December 4, 2018
It is almost the end of 2018! Before the year is over, and as you start thinking about your New Year’s resolutions over the next few weeks, here are some questions you may want to ask yourself in order to maximize your ABLE account now and in the future:
- Have I opened an ABLE account? Are there any cash assets that I should deposit before the end of 2018?
- Do I have a plan to aggressively fund my ABLE account in 2019?
- Have I reached my savings limit of $15,000, or if I work and do not have an employer-sponsored retirement account, have I saved up to an additional $12,060 from my earnings for a total of $27,060 for 2018?
- Have I invited family and friends to contribute to my ABLE account for the holidays?
- Is my employer interested in contributing to my ABLE account if I do not participate in the employer-matched retirement account?
Learn ABLE account management skills:
- Have I reviewed the items listed in the Road Map to Independence?
- Is there something more I can do to reach my financial goals for 2018?
- Do I need to learn more about work supports that could help me increase my earnings and savings ability?
- Would a Credit Counselor or a Financial Coach help me reach my goals of managing my money and saving for the future?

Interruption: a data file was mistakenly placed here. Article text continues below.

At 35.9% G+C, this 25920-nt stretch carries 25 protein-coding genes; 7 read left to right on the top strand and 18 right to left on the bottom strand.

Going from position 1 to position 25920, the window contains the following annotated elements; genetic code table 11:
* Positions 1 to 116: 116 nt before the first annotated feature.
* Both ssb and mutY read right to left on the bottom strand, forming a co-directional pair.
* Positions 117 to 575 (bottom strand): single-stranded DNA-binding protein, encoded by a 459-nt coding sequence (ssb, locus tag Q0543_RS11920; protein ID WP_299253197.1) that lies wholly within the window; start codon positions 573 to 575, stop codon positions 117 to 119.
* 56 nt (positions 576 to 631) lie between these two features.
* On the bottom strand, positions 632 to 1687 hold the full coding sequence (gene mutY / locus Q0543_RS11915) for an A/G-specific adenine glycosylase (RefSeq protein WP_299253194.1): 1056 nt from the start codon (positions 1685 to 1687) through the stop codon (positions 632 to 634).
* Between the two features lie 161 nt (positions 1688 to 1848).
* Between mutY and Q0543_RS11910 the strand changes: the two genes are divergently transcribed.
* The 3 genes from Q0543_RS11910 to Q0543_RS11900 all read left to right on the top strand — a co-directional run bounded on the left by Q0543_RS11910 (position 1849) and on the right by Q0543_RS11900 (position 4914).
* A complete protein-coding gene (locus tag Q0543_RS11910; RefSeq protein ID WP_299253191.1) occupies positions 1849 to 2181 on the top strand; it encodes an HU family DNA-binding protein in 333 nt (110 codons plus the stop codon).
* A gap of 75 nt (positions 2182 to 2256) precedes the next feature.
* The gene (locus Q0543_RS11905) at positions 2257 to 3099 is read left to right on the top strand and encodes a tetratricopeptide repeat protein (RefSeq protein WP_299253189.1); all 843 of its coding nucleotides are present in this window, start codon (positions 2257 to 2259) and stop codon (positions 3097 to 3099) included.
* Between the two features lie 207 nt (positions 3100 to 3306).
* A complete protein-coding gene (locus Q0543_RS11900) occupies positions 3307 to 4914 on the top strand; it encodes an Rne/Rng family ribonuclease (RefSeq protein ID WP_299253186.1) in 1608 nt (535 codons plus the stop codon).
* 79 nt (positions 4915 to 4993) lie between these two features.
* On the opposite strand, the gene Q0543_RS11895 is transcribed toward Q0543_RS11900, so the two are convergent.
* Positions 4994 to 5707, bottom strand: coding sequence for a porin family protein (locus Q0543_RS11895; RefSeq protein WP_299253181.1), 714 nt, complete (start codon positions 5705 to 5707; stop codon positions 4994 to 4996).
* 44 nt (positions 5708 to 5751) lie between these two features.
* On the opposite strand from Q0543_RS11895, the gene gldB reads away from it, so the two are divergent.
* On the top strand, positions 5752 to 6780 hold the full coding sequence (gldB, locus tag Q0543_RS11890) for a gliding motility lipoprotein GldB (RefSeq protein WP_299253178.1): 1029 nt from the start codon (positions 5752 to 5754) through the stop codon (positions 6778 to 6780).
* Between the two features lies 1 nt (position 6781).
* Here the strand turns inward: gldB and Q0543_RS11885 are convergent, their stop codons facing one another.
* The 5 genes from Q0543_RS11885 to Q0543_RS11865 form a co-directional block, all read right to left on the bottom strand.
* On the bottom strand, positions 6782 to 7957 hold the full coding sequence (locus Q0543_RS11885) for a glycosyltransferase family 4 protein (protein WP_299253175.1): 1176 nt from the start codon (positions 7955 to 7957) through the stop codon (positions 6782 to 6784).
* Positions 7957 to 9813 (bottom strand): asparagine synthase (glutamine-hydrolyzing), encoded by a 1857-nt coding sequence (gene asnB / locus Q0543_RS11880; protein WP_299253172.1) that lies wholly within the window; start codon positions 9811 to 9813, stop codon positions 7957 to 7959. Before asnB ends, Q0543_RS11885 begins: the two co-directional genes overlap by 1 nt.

- Have I reviewed and considered whether or not to re-balance my investment options in my ABLE account before the end of 2018?
Decide what qualified disability expenses (QDEs) ABLE funds will cover:
- Will I save money by purchasing an item, like an efficient heat unit, now because I need warmth due to my disability?
- Should I buy an item that will count as an Impairment Related Work Expense (IRWE) under Supplemental Security Income (SSI) and Social Security Disability Insurance (SSDI) now, or wait until I am earning more money?
- Should I pay for 2018 out-of-pocket medical expenses before the end of the year?
- If I work and have a tax liability, should I purchase something this month, in December 2018, that will qualify as a tax deduction or credit to lower my tax bill? Review Publication 907 (2017), Tax Highlights for Persons With Disabilities.
- If I do not work at this time, should another person in my household consider paying for an item that I need instead of me using an ABLE disbursement? For example, if my mother pays for my attendant care so that she can work, could she list it as a tax-qualified expense when she files her income taxes? If I used my ABLE funds, she could not claim the tax credit and we would have to pool our money together for expenses.
- Have I explored all the options which may pay for the item or service I need when I am deciding whether to use my ABLE contributions for a qualified disability expense disbursement?
Take the time to review the three areas above this month to make the most of your ABLE account in 2018 and to be set up to make the most of it next year in 2019. Financial awareness during this busy holiday season can provide you with the gift of financial wellness for years to come.